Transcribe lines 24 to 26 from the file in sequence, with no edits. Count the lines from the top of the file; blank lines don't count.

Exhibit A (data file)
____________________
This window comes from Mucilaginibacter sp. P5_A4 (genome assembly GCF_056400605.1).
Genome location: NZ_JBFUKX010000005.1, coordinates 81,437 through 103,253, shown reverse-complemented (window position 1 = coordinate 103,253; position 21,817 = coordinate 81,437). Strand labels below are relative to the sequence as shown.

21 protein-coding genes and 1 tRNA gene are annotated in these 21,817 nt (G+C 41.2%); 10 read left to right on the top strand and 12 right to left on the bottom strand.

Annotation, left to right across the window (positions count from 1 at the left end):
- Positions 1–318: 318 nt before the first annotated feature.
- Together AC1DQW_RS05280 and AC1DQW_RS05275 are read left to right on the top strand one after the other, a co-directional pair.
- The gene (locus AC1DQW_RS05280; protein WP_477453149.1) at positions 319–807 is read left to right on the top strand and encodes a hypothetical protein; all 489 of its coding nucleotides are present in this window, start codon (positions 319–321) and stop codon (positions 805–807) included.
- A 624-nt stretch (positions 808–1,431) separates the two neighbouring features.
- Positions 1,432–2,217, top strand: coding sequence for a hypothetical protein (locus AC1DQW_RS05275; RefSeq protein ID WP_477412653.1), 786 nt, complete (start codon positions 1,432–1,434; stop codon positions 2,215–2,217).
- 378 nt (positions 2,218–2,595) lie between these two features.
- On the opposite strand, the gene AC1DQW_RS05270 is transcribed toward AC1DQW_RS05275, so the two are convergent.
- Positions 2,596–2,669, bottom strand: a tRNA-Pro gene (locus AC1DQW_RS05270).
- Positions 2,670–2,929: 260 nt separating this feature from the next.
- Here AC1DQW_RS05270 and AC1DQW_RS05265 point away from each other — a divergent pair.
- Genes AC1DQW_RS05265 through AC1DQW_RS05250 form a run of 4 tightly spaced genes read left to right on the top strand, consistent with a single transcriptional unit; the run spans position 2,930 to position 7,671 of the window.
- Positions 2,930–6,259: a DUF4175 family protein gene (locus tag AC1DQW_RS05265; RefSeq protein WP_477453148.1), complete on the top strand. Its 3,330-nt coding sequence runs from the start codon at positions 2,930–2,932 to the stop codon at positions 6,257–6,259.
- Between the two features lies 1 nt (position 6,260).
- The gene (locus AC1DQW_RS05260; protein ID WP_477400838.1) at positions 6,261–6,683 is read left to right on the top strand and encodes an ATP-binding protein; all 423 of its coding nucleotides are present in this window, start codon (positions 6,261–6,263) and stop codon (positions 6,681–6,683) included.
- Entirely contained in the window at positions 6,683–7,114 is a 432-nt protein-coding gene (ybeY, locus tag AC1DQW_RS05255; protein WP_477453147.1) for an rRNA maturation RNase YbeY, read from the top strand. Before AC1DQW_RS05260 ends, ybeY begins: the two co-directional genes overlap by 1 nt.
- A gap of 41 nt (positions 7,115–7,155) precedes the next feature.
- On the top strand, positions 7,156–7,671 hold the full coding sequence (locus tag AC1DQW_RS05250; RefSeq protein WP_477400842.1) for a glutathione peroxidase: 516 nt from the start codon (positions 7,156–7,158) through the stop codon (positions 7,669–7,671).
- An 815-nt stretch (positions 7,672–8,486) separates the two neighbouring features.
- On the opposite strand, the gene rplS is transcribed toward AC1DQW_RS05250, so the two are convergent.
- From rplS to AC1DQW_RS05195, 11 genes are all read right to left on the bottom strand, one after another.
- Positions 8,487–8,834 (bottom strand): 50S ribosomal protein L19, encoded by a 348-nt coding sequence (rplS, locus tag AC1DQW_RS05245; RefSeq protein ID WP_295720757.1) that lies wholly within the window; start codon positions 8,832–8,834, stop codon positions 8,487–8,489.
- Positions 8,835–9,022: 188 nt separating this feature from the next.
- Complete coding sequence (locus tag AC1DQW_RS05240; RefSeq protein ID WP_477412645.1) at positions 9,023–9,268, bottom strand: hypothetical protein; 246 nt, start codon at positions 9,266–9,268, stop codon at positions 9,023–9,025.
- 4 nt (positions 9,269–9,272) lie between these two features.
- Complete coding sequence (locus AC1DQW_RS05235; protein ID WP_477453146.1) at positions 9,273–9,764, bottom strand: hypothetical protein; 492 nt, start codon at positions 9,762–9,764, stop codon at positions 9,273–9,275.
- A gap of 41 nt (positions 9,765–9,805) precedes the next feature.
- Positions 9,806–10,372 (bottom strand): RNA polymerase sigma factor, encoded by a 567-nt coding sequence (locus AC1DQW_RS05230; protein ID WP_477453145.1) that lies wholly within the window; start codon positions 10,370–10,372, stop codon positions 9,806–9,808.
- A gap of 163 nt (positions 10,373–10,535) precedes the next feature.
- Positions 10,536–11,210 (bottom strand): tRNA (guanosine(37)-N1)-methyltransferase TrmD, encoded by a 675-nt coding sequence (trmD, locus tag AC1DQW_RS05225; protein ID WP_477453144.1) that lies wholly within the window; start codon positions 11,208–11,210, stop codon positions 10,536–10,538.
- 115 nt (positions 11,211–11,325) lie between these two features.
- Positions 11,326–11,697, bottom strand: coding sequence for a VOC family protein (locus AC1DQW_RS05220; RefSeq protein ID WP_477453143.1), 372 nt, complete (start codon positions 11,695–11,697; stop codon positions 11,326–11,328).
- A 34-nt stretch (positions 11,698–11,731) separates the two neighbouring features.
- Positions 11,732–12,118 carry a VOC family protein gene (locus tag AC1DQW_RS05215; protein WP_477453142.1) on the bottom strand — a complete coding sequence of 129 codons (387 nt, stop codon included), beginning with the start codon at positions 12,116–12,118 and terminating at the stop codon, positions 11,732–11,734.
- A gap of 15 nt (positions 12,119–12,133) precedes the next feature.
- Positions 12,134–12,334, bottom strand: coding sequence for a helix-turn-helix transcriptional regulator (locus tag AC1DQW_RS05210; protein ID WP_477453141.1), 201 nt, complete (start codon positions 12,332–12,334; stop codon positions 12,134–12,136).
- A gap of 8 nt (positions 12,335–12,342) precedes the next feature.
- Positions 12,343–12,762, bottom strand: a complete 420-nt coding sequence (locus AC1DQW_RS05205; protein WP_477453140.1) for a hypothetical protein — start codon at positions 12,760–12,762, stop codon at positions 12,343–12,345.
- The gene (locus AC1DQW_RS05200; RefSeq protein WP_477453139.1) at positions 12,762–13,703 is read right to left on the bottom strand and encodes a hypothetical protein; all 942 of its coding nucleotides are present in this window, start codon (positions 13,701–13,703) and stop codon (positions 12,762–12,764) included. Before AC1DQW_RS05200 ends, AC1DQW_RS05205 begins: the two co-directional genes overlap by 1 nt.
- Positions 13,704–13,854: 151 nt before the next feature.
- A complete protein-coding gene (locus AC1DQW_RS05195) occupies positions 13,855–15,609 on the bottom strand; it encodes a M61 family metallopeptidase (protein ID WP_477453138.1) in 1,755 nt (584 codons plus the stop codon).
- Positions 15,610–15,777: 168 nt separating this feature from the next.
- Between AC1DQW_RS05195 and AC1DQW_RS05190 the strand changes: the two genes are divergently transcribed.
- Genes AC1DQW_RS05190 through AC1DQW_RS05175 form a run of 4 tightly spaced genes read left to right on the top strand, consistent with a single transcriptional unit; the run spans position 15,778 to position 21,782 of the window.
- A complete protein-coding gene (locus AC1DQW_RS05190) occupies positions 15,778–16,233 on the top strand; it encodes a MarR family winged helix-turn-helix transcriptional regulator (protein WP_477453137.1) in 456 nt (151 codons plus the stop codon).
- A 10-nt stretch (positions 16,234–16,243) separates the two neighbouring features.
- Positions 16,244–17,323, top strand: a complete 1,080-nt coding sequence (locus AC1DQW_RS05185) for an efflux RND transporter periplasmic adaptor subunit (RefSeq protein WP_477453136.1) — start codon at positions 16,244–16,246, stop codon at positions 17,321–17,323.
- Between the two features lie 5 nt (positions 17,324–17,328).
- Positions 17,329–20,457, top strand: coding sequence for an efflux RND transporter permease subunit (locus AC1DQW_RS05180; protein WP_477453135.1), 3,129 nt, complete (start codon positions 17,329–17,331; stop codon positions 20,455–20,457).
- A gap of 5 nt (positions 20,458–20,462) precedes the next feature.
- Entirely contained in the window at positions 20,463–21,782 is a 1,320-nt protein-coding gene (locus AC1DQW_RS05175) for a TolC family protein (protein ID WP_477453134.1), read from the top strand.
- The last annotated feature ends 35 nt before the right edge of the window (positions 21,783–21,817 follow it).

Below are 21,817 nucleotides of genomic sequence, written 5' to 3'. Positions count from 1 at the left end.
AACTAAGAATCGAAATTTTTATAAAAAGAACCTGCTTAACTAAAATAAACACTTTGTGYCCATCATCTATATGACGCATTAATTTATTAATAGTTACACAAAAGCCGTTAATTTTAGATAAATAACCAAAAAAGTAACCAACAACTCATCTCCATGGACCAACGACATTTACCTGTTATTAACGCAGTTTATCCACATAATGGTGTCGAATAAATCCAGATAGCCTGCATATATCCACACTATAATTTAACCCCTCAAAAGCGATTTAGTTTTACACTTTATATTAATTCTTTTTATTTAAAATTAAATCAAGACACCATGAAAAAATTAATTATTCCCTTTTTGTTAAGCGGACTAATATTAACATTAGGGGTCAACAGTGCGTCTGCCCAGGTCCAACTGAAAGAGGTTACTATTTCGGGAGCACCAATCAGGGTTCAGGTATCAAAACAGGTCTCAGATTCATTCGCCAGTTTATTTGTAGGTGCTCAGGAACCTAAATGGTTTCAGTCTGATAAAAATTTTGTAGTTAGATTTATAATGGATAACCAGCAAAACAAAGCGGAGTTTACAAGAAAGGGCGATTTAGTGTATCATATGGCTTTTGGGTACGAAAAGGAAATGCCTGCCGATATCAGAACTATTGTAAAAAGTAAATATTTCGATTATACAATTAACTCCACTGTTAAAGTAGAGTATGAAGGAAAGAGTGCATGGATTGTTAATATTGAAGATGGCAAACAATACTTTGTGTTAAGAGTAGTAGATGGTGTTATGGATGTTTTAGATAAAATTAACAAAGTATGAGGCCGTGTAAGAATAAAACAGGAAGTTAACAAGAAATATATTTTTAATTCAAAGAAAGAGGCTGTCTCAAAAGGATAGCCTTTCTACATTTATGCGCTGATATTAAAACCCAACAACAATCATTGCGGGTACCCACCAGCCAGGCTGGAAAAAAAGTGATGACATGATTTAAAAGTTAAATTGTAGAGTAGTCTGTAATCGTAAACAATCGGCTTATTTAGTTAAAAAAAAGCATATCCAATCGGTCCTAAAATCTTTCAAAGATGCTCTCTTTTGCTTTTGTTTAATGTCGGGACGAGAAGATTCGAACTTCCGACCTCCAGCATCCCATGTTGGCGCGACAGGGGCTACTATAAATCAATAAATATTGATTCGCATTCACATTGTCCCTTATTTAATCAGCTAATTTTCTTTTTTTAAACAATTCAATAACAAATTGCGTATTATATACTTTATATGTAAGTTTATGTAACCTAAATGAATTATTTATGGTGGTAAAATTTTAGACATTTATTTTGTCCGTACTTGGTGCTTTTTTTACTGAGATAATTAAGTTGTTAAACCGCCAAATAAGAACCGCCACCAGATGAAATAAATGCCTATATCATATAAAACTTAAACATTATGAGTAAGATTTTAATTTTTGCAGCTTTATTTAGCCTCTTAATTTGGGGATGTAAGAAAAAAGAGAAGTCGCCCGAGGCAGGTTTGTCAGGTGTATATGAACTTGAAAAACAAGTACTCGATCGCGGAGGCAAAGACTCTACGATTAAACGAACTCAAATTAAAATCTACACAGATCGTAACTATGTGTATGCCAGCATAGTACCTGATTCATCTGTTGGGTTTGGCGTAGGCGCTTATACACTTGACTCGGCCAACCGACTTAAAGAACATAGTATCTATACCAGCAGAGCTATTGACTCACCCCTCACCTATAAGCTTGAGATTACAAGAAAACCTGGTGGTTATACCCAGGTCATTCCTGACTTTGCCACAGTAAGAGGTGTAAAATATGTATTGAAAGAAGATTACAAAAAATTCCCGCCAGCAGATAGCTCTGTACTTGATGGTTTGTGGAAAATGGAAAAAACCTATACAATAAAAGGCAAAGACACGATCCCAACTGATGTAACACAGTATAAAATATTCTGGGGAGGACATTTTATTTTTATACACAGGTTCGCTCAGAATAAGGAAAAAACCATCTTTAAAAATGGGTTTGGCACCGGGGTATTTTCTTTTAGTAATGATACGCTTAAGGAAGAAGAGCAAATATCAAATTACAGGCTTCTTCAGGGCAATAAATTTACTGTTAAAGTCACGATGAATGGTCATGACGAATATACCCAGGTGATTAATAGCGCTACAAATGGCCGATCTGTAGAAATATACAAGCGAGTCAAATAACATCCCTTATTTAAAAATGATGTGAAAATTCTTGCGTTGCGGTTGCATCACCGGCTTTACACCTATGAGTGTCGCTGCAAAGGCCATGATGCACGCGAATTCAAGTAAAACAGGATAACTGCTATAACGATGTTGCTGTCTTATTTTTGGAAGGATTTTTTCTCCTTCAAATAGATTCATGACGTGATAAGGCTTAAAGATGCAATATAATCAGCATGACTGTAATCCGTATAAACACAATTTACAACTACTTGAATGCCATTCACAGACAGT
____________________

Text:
- From rplS to AC1DQW_RS05195, 11 genes are all read right to left on the bottom strand, one after another.
- Positions 8,487–8,834 (bottom strand): 50S ribosomal protein L19, encoded by a 348-nt coding sequence (rplS, locus tag AC1DQW_RS05245; RefSeq protein ID WP_295720757.1) that lies wholly within the window; start codon positions 8,832–8,834, stop codon positions 8,487–8,489.
- Positions 8,835–9,022: 188 nt separating this feature from the next.